A very difficult question, in fact.
The easiest way to measure performance is metrics, but first you need to know your goals.
I would proceed like this:
First, you need to understand the general goals. They can cover a period of 5-10 years, 3-5 years, 1 year, quarter.
Goals can be both personal and within the profession / product / business.
Based on these goals, you can set sprints 1-2 weeks long and set yourself tasks that correspond to the overall goals in priority.
It becomes easier to evaluate further:
- Rate each sprint based on whether you were able to complete all tasks and keep sprint-for-sprint statistics
- Evaluate each period (quarter / year, etc.) according to whether you were able to achieve your goals
My first thought would be based on set KPIs. For example, if a salesperson has a KPI of $50,000/month in deals, that individual either hit or missed that KPI. It's simple to measure your performance when the standards of measurement are clear and straightforward (assuming the tools are at your disposal to actually hit those metrics, of course).
I believe those clear-cut expectations must be set by management and understood by employees, but the issue is most companies stop there. "You missed your KPI? You're bad for business, and fired" most managers would state.
In my opinion, the deeper question is . . . "what specifically?"
"You missed your KPI? What specifically caused you to fall short this month?" That introspective view both from ourselves (internally) and management (externally) should be the perfect environment to eliminate shortcomings and adjust based on data. "Performance measurement" taking into account our professional nature AND our human nature, if that makes sense?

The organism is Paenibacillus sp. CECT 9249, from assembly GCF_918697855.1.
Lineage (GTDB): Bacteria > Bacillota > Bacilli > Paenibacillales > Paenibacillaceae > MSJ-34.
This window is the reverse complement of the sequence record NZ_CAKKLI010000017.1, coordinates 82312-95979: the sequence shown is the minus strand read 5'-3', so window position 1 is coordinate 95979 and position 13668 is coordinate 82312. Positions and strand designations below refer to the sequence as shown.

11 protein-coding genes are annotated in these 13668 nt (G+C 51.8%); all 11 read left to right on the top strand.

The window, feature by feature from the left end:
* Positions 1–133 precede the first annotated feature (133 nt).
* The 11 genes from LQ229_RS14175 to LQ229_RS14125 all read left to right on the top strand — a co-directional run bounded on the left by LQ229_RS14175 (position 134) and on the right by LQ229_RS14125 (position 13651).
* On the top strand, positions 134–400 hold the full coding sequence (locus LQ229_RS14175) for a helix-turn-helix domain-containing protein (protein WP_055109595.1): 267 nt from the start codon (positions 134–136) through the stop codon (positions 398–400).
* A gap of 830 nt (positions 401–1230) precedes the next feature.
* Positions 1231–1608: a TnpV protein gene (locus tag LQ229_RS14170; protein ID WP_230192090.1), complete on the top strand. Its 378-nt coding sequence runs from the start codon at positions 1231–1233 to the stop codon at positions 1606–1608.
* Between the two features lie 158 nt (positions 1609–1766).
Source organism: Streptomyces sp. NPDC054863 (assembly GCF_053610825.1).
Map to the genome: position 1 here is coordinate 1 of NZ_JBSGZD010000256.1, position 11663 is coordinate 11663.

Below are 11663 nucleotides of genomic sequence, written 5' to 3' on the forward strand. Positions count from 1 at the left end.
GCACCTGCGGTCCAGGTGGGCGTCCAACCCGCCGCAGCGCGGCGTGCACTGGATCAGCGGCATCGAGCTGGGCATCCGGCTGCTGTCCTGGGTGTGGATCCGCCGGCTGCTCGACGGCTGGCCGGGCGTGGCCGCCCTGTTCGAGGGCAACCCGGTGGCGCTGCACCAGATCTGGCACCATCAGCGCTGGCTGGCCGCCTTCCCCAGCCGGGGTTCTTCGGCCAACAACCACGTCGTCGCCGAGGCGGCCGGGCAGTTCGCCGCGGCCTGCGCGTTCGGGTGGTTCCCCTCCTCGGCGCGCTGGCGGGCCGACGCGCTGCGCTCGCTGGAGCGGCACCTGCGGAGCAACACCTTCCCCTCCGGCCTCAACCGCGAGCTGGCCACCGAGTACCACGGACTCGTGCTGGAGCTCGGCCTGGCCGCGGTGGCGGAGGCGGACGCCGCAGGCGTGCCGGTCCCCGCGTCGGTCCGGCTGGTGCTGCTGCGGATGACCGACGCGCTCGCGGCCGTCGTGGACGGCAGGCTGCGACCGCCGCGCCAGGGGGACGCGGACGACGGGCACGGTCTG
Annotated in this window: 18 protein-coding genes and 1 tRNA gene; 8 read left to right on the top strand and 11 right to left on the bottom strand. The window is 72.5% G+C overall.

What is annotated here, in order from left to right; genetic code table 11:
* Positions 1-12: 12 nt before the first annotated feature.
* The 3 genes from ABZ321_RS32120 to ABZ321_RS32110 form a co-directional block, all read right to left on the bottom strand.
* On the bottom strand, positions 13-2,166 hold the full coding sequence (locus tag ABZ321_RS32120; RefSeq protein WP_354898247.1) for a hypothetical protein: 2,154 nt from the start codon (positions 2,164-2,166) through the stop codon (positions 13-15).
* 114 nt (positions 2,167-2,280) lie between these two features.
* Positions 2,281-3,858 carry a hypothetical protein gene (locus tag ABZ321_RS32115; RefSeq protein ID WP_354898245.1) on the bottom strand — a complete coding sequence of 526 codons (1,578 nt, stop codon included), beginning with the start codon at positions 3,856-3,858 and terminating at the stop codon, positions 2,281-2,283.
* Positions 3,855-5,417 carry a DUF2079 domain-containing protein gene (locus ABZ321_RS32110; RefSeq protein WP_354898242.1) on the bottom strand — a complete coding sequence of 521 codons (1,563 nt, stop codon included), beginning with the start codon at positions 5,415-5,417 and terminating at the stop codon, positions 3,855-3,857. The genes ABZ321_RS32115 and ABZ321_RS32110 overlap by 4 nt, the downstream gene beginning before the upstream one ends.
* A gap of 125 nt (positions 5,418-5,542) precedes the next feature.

Evaluate yourself by setting small daily goals. And try to achieve them, when those are easy then try increasing the daily goals. And at the end of the week sit and see what you did the whole week and where do you need to focus more.
Divide them into lead and lag indicators. Lag indicators measure final outcome (e.g. weight loss). Lead indicators predict the likelihood of lag indicators being achieved. (e.g. calories consumed per day). In the work sense, while we all have lag indicators like revenue achieved or features shipped, measuring lag indicators (e.g. number of sales calls made) gives you a sight if you are on track.
Performance can be measured in many ways depending on the context. Lets take the case of individual performance.
Few basic questions to ask:
1. Do you have a defined set of goals, both long and short term
2. How far are you on the set targets?
3. Are you working on it regularly on moving closer to them?
If the answer to all of these 3 are positive, then in my view you are already on the right path. Being on the right path will give you the wisdom needed.